The Colorado Department of Public Health and Environment today reported the state’s first human case of West Nile virus. Surveillance shows the West Nile virus is circulating in mosquitoes around the state.
With the long holiday weekend approaching, the department is reminding people to take precautions to avoid mosquito bites between dusk and dawn when infected mosquitoes typically feed.
“It’s time to pack the mosquito repellent when heading out for fireworks, camping or any outdoor activities during evening hours,” recommended John Pape, state epidemiologist in charge of West Nile virus surveillance. “The threat of West Nile virus doesn’t mean you have to avoid activities you enjoy, but it is important to take a few simple steps to avoid mosquito bites”.
The human case occurred in a Delta County resident who became ill 11 days after reporting numerous mosquito bites while attending an outdoor, early evening event. The patient, who developed West Nile virus fever, a less severe form of the disease, recovered following a brief hospitalization. A West Nile virus-related death also occurred recently from a 2012 case. Investigation revealed the patient had been infected in August 2012 and developed a severe complication of the disease known as acute flaccid paralysis. He never recovered this illness, which eventually contributed to his death this June.
“We know that, for most people, infection with West Nile virus usually results in a mild illness from which patients recover,” said Pape, “But for some people, it is a life-altering or life-threatening illness. Since there is no way to predict how sick any one person will become if infected, the best medicine is to prevent illness by avoiding mosquito bites.”
In addition to the human case, 21 mosquito pools (groups of mosquitoes batched together for testing) have tested positive from Adams (1), Boulder (2), Larimer (6), Mesa (8), Pueblo (2) and Weld (2) counties. A sick llama was confirmed with West Nile virus infection from Mesa county.
The state health department, local health departments and mosquito control companies have conducted surveillance for West Nile virus since 2001. The virus was first detected in Colorado in 2002. West Nile Virus is carried by certain birds and transmitted to people by bites from mosquitoes that have fed on infected birds. Female Culex mosquitoes, the species that transmits the virus, usually start emerging in late April or early May and continue transmitting the virus until the first frost, which usually is in late September along the Front Range. The highest risk period for human exposure is generally from late June through early September, when mosquito populations and infection rates peak.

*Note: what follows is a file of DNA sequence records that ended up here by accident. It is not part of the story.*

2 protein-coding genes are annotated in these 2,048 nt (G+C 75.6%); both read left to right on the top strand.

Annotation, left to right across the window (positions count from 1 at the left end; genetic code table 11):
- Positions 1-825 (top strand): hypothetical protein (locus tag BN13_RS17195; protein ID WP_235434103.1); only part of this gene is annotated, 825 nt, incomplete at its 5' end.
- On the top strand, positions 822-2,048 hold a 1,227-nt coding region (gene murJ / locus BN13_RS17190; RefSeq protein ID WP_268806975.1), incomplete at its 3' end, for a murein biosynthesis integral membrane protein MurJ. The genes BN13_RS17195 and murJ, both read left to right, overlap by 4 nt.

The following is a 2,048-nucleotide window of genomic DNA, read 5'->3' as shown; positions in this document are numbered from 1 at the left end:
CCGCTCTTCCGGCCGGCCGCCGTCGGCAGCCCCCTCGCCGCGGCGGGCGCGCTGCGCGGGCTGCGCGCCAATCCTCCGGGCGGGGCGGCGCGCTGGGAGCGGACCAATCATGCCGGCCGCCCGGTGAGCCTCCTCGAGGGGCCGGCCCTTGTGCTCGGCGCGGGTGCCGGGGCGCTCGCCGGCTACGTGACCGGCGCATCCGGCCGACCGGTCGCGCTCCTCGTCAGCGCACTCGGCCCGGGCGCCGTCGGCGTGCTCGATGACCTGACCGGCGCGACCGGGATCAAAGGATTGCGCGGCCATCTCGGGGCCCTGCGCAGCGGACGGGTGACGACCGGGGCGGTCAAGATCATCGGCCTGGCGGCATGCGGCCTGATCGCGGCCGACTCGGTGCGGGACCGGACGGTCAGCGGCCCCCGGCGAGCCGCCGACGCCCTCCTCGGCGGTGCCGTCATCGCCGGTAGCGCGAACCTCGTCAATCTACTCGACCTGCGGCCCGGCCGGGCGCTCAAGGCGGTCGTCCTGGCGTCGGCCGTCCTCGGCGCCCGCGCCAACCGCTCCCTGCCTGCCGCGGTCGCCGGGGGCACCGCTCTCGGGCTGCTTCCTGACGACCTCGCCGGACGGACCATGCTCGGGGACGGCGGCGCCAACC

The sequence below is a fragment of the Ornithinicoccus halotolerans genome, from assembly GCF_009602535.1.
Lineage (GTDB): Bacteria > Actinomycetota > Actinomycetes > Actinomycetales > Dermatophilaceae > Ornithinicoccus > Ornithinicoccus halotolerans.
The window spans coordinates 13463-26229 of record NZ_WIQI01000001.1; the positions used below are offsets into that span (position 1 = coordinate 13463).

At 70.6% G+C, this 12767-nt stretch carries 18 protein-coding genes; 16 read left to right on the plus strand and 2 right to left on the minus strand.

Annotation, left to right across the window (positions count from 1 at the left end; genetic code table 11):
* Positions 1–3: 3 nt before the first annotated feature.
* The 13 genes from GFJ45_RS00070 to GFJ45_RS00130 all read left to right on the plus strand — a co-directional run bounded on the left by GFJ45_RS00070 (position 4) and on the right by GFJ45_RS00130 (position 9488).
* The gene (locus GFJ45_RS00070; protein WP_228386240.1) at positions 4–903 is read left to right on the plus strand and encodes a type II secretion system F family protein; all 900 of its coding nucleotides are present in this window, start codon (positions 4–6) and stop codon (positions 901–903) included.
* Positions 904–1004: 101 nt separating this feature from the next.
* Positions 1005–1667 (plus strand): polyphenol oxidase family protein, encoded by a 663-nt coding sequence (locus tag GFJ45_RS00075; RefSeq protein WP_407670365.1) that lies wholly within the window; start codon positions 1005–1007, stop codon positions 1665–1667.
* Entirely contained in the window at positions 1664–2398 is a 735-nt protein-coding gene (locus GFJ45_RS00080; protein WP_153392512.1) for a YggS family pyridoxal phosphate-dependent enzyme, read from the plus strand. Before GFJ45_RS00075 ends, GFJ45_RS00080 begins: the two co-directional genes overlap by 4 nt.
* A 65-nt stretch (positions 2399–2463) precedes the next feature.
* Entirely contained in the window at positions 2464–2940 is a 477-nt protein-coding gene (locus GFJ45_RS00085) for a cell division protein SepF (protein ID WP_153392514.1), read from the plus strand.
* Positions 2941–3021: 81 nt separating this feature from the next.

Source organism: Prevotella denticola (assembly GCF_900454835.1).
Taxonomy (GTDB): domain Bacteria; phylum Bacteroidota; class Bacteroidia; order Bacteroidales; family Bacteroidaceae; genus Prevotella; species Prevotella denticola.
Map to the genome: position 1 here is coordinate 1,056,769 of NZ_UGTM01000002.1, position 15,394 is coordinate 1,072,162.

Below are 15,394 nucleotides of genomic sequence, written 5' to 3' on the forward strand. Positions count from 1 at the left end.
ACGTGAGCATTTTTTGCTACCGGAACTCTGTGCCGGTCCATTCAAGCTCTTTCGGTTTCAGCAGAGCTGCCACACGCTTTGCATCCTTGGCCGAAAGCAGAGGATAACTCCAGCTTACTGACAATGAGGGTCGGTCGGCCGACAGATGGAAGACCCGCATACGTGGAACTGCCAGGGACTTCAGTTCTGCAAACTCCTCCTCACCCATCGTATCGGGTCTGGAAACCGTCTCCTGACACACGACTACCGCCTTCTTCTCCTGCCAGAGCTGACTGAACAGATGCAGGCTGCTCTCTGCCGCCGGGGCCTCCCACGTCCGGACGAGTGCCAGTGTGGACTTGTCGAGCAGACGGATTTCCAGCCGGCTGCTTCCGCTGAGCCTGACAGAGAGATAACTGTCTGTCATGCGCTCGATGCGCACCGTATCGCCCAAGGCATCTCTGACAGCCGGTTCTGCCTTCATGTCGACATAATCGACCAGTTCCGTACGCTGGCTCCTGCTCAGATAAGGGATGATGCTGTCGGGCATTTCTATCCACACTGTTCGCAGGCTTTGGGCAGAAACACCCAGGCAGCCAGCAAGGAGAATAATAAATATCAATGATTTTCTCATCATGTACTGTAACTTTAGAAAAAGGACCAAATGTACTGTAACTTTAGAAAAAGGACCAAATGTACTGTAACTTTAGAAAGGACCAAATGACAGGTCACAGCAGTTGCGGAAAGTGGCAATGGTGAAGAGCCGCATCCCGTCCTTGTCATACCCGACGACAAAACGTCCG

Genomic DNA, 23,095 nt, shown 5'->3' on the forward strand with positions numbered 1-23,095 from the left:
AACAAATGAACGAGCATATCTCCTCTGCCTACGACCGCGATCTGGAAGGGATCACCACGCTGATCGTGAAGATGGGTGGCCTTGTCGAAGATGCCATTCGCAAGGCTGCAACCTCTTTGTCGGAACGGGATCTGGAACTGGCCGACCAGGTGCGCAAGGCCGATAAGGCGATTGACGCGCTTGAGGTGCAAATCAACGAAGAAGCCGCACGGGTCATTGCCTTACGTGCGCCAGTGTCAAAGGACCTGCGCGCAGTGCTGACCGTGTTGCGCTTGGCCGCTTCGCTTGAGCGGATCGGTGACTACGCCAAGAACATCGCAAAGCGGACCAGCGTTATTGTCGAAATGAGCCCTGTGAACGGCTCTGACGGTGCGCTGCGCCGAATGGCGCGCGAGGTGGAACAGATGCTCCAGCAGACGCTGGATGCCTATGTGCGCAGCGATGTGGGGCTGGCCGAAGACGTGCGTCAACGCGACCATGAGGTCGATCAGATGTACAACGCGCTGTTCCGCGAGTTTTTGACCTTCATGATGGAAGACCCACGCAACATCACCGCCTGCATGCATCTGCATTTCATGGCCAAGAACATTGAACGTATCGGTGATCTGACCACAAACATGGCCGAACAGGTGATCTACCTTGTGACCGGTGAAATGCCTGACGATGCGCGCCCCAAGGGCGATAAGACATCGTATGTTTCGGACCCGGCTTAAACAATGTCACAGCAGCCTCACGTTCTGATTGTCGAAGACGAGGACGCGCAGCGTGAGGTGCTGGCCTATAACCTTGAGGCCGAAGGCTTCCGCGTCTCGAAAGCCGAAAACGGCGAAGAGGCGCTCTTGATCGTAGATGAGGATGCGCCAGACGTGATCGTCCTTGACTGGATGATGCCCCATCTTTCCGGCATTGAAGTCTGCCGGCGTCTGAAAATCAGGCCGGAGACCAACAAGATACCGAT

In 2012, Colorado had an active West Nile virus year with 131 reported cases and five deaths. Forty-six percent of these patients developed more severe, neuroinvasive forms of the disease in which the virus invades the spinal cord or brain. In contrast, 2011 was a very quiet year with just seven cases reported. Colorado’s peak year occurred in 2003 when 2,847 cases and 63 deaths were reported. Although the severity of any given year cannot be accurately predicted, surveillance and weather patterns thus far suggest the possibility of another active transmission season in 2013.
Pape reminds people of the “Four D” precautions to take against West Nile virus:
• Drain standing water around the house weekly since that’s where mosquitoes lay eggs. Be sure to empty old tires, cans, flowerpots, clogged rain gutters, rain barrels and toys where puddles can occur.
• Dusk and dawn are when mosquitoes that carry the virus are most active, so limit outdoor activities or take precautions to prevent mosquito bites.
• DEET is an effective ingredient to look for in insect repellents. Always follow label instructions carefully.
• Dress in light-weight long sleeves and pants during dawn and dusk or in areas where mosquitoes are active.